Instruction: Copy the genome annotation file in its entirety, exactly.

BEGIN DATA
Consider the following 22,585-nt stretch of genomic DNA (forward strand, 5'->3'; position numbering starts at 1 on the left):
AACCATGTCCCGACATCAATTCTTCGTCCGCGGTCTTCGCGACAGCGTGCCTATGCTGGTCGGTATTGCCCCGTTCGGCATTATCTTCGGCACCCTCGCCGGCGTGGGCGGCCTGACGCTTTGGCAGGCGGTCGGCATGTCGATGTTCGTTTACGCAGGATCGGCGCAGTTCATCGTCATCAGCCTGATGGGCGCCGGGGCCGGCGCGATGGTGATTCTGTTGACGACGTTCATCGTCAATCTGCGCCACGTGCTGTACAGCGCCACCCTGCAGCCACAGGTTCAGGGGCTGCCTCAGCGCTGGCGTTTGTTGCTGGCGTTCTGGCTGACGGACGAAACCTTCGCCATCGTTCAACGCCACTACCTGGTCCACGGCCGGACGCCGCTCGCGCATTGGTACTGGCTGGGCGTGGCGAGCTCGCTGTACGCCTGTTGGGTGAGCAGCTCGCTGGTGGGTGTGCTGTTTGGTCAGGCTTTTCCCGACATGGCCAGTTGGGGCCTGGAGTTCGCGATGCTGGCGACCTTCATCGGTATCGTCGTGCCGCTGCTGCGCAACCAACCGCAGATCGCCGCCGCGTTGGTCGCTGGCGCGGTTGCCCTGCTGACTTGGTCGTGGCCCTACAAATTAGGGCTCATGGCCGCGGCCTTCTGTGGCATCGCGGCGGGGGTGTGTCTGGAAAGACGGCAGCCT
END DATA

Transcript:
Consider the following 22,585-nt stretch of genomic DNA (forward strand, 5'->3'; position numbering starts at 1 on the left):
AACCATGTCCCGACATCAATTCTTCGTCCGCGGTCTTCGCGACAGCGTGCCTATGCTGGTCGGTATTGCCCCGTTCGGCATTATCTTCGGCACCCTCGCCGGCGTGGGCGGCCTGACGCTTTGGCAGGCGGTCGGCATGTCGATGTTCGTTTACGCAGGATCGGCGCAGTTCATCGTCATCAGCCTGATGGGCGCCGGGGCCGGCGCGATGGTGATTCTGTTGACGACGTTCATCGTCAATCTGCGCCACGTGCTGTACAGCGCCACCCTGCAGCCACAGGTTCAGGGGCTGCCTCAGCGCTGGCGTTTGTTGCTGGCGTTCTGGCTGACGGACGAAACCTTCGCCATCGTTCAACGCCACTACCTGGTCCACGGCCGGACGCCGCTCGCGCATTGGTACTGGCTGGGCGTGGCGAGCTCGCTGTACGCCTGTTGGGTGAGCAGCTCGCTGGTGGGTGTGCTGTTTGGTCAGGCTTTTCCCGACATGGCCAGTTGGGGCCTGGAGTTCGCGATGCTGGCGACCTTCATCGGTATCGTCGTGCCGCTGCTGCGCAACCAACCGCAGATCGCCGCCGCGTTGGTCGCTGGCGCGGTTGCCCTGCTGACTTGGTCGTGGCCCTACAAATTAGGGCTCATGGCCGCGGCCTTCTGTGGCATCGCGGCGGGGGTGTGTCTGGAAAGACGGCAGCCT